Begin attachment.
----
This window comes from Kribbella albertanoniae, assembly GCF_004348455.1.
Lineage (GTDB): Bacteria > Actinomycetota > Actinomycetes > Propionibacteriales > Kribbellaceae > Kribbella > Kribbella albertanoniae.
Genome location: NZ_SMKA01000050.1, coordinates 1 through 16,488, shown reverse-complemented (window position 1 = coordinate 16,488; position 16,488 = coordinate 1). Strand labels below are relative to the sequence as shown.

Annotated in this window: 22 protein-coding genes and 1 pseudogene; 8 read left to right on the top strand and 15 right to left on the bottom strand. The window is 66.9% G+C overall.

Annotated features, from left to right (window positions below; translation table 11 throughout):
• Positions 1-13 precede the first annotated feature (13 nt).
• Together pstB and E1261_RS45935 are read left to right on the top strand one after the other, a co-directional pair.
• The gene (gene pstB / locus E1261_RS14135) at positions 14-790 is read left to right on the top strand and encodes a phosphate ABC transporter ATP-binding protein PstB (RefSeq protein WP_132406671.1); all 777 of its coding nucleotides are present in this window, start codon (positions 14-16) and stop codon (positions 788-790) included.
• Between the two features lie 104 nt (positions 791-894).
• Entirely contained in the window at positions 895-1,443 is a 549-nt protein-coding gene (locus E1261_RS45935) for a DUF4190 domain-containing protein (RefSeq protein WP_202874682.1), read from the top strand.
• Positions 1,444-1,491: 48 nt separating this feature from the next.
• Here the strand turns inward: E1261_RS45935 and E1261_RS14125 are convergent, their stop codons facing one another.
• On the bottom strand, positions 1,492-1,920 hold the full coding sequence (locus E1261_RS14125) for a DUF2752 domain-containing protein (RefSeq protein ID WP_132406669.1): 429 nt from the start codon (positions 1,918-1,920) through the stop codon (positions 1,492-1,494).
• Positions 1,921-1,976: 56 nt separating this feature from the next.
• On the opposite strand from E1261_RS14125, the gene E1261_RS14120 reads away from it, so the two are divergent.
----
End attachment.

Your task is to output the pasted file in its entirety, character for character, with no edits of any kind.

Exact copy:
This window comes from Kribbella albertanoniae, assembly GCF_004348455.1.
Lineage (GTDB): Bacteria > Actinomycetota > Actinomycetes > Propionibacteriales > Kribbellaceae > Kribbella > Kribbella albertanoniae.
Genome location: NZ_SMKA01000050.1, coordinates 1 through 16,488, shown reverse-complemented (window position 1 = coordinate 16,488; position 16,488 = coordinate 1). Strand labels below are relative to the sequence as shown.

Annotated in this window: 22 protein-coding genes and 1 pseudogene; 8 read left to right on the top strand and 15 right to left on the bottom strand. The window is 66.9% G+C overall.

Annotated features, from left to right (window positions below; translation table 11 throughout):
• Positions 1-13 precede the first annotated feature (13 nt).
• Together pstB and E1261_RS45935 are read left to right on the top strand one after the other, a co-directional pair.
• The gene (gene pstB / locus E1261_RS14135) at positions 14-790 is read left to right on the top strand and encodes a phosphate ABC transporter ATP-binding protein PstB (RefSeq protein WP_132406671.1); all 777 of its coding nucleotides are present in this window, start codon (positions 14-16) and stop codon (positions 788-790) included.
• Between the two features lie 104 nt (positions 791-894).
• Entirely contained in the window at positions 895-1,443 is a 549-nt protein-coding gene (locus E1261_RS45935) for a DUF4190 domain-containing protein (RefSeq protein WP_202874682.1), read from the top strand.
• Positions 1,444-1,491: 48 nt separating this feature from the next.
• Here the strand turns inward: E1261_RS45935 and E1261_RS14125 are convergent, their stop codons facing one another.
• On the bottom strand, positions 1,492-1,920 hold the full coding sequence (locus E1261_RS14125) for a DUF2752 domain-containing protein (RefSeq protein ID WP_132406669.1): 429 nt from the start codon (positions 1,918-1,920) through the stop codon (positions 1,492-1,494).
• Positions 1,921-1,976: 56 nt separating this feature from the next.
• On the opposite strand from E1261_RS14125, the gene E1261_RS14120 reads away from it, so the two are divergent.